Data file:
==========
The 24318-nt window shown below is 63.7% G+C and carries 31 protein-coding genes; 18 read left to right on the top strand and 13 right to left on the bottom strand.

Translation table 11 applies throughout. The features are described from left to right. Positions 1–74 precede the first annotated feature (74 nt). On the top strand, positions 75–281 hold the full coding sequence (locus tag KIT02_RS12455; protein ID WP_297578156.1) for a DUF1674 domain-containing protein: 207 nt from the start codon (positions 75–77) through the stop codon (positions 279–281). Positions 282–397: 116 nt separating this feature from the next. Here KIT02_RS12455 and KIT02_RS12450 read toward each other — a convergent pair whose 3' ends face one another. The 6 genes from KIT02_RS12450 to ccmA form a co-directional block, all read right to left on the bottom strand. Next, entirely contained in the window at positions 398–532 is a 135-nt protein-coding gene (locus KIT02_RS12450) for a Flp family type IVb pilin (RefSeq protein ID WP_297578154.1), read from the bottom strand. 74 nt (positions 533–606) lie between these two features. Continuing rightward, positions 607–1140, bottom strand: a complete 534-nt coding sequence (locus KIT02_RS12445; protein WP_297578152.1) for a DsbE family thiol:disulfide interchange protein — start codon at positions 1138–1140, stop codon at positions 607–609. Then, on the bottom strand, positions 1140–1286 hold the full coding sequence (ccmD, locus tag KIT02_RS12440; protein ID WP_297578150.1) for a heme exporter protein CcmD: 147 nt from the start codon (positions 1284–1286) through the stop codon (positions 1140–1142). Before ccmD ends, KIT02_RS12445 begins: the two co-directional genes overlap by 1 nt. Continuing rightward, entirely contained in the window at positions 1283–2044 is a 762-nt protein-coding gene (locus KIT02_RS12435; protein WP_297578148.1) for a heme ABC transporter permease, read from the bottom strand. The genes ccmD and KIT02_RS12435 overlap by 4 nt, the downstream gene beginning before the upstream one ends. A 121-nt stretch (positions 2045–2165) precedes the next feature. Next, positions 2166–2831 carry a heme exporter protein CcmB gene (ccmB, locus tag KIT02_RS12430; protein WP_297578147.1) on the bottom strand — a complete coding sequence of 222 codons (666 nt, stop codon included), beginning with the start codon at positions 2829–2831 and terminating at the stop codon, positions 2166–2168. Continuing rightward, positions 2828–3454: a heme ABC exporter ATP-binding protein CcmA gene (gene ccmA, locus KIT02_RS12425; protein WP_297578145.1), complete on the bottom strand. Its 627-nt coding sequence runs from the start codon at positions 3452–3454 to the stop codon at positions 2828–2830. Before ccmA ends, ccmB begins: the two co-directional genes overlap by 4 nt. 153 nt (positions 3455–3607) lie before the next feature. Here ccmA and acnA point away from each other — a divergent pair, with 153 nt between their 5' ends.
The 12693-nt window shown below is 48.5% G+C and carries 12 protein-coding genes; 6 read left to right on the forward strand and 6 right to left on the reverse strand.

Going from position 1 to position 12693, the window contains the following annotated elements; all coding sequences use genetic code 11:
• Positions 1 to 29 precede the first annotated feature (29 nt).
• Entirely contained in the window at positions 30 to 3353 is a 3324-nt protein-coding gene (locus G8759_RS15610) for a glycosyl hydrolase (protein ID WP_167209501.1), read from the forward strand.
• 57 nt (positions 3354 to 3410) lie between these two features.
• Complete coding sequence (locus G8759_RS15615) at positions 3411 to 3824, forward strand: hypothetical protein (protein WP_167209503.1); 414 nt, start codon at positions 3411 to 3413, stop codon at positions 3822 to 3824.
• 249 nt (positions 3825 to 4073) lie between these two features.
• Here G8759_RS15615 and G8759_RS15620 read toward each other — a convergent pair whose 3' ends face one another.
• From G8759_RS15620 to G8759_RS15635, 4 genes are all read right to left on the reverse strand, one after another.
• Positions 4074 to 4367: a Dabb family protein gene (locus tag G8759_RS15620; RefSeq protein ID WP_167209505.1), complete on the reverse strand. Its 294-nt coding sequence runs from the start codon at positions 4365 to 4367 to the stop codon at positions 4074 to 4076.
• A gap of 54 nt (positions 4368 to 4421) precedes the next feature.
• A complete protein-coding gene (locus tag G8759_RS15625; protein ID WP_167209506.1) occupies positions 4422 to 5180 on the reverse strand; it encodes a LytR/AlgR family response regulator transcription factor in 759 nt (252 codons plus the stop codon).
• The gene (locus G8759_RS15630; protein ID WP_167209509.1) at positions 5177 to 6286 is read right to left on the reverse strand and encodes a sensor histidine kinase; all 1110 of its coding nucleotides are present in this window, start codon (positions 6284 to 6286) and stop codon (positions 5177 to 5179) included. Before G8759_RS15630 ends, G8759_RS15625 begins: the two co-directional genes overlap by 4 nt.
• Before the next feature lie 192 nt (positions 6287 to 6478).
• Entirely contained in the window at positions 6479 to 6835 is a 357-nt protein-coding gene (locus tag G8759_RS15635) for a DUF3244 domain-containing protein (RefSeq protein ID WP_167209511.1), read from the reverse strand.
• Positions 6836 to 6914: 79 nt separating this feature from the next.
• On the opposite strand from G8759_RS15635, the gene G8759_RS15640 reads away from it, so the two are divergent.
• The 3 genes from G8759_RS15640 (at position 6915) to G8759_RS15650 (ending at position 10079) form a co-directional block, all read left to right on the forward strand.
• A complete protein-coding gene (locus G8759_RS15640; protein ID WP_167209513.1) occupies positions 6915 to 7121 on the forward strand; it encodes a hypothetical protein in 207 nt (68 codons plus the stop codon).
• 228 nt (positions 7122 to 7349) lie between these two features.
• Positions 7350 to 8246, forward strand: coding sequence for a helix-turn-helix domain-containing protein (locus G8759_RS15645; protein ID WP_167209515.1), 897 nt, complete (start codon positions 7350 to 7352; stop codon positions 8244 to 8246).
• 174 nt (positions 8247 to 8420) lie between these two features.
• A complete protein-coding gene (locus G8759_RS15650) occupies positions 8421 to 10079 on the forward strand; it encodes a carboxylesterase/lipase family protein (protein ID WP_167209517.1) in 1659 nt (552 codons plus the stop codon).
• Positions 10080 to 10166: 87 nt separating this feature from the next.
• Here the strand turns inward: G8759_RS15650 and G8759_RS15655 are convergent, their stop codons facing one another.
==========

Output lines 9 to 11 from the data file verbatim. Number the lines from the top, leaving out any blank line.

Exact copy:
• 249 nt (positions 3825 to 4073) lie between these two features.
• Here G8759_RS15615 and G8759_RS15620 read toward each other — a convergent pair whose 3' ends face one another.
• From G8759_RS15620 to G8759_RS15635, 4 genes are all read right to left on the reverse strand, one after another.